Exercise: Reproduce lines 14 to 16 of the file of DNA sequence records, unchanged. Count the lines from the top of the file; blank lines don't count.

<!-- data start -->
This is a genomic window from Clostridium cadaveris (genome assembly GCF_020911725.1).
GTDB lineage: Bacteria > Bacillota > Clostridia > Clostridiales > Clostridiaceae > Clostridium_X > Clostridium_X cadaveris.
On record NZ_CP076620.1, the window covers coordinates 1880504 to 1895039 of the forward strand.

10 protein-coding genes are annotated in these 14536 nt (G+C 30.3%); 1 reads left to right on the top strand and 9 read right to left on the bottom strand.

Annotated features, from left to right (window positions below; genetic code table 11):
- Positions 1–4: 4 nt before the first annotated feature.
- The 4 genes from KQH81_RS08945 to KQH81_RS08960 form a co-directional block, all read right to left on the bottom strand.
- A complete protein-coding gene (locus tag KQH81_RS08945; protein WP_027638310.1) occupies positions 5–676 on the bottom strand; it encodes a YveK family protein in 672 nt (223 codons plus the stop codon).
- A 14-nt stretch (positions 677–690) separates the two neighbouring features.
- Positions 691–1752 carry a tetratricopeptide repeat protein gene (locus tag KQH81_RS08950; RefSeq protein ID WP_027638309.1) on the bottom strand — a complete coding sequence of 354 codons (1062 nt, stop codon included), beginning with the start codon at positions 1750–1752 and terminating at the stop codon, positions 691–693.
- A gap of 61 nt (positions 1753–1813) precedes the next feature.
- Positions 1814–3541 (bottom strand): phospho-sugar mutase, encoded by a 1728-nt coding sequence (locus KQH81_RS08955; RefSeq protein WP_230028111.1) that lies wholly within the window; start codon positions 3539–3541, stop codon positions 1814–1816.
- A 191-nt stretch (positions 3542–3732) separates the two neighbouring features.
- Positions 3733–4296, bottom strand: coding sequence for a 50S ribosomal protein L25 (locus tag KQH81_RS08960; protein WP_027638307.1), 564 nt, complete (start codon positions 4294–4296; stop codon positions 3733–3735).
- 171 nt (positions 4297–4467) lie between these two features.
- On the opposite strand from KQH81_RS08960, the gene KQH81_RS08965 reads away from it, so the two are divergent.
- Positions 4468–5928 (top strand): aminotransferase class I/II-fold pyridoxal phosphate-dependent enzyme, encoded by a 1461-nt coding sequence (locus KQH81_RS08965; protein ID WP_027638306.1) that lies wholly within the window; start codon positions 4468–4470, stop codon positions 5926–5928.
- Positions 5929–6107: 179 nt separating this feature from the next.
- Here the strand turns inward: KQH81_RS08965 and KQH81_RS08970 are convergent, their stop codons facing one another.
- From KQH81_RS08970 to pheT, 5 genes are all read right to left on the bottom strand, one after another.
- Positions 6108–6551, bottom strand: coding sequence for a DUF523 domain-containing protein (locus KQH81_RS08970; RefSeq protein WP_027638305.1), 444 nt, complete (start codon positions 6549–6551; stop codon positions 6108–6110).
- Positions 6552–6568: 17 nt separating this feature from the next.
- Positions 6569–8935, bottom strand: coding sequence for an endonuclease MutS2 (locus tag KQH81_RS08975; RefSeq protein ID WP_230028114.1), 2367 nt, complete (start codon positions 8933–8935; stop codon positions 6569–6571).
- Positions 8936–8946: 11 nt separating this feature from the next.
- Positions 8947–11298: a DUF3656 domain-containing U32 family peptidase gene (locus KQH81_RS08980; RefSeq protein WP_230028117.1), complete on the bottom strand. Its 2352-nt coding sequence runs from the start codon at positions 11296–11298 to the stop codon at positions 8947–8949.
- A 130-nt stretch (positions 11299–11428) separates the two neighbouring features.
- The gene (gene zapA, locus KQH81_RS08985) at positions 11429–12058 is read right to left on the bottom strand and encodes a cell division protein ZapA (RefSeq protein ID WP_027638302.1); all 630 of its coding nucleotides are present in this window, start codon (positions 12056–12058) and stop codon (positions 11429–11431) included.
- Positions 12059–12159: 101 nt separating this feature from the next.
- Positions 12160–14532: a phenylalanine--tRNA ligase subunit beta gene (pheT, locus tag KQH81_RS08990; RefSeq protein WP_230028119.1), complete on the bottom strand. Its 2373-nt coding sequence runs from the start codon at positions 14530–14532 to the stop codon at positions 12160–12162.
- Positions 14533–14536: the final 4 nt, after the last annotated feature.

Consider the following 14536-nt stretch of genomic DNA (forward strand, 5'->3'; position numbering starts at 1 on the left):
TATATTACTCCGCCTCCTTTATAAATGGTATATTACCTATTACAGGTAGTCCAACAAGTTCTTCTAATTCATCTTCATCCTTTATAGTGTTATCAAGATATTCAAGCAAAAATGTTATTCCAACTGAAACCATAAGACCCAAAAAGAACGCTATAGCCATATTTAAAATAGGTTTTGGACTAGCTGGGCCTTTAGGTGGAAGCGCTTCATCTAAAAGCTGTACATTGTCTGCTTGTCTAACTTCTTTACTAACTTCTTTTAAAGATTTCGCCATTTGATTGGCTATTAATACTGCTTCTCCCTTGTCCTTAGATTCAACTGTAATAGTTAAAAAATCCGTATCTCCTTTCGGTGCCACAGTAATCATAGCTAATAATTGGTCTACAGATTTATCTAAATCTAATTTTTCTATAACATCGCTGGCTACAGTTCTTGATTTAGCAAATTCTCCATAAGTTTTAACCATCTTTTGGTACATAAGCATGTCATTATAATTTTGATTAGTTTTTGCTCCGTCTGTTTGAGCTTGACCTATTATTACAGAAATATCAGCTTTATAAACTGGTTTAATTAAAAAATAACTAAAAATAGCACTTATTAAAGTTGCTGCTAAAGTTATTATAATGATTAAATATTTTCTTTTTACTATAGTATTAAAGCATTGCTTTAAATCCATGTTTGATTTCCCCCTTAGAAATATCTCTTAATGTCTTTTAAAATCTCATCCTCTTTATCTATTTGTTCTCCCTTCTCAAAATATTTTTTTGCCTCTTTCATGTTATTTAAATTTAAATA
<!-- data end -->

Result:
- Positions 3733–4296, bottom strand: coding sequence for a 50S ribosomal protein L25 (locus tag KQH81_RS08960; protein WP_027638307.1), 564 nt, complete (start codon positions 4294–4296; stop codon positions 3733–3735).
- 171 nt (positions 4297–4467) lie between these two features.
- On the opposite strand from KQH81_RS08960, the gene KQH81_RS08965 reads away from it, so the two are divergent.